July 5, 2017
A worker dismantles electronic products under safe conditions. Under its contractual obligations with commercial customers, this formal recycling facilty does not refurbish electronics or salvage parts for reuse. While some metals are sold to local markets, components such as circuit boards, copper cables, and plastics are baled and prepared for export for further processing.
The emergence of the formal sector potentially gives rise to competition with the informal sector for the same materials. Understanding the relative strengths of both entities and the benefits they both bring to society is important to allow for different forms of employment to flourish. In addition, pinpointing where vulnerablities exist in safely recycling these products-- such as informal CRT glass disposal-- and recognizing the socio-political dynamics that limit collaboration between the formal and informal sectors is critical for forging a system where both can thrive.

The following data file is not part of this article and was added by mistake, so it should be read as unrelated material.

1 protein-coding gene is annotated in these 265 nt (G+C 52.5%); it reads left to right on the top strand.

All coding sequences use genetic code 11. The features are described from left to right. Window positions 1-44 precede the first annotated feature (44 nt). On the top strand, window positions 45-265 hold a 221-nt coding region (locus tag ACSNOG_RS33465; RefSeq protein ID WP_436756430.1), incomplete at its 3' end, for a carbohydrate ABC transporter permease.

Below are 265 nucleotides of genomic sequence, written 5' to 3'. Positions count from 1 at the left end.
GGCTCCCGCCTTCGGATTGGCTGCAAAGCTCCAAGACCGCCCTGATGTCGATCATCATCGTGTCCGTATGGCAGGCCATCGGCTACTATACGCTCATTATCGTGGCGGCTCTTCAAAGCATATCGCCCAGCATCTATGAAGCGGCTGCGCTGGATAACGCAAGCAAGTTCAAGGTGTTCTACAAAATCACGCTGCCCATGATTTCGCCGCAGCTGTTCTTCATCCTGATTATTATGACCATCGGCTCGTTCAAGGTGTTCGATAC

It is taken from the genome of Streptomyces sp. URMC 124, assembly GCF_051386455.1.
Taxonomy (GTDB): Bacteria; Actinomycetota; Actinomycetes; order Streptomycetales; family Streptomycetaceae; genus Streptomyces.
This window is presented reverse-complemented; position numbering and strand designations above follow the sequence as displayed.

Finally, given technological constraints among Peru’s formal recyclers, stakeholders should look to shore up certification of best recycling practices in key regions, such as Asia and the United States, so that all countries who must export material have access to sound end-of-life processing methods that are transparent for all, or build up local recycling capacities through technology transfers.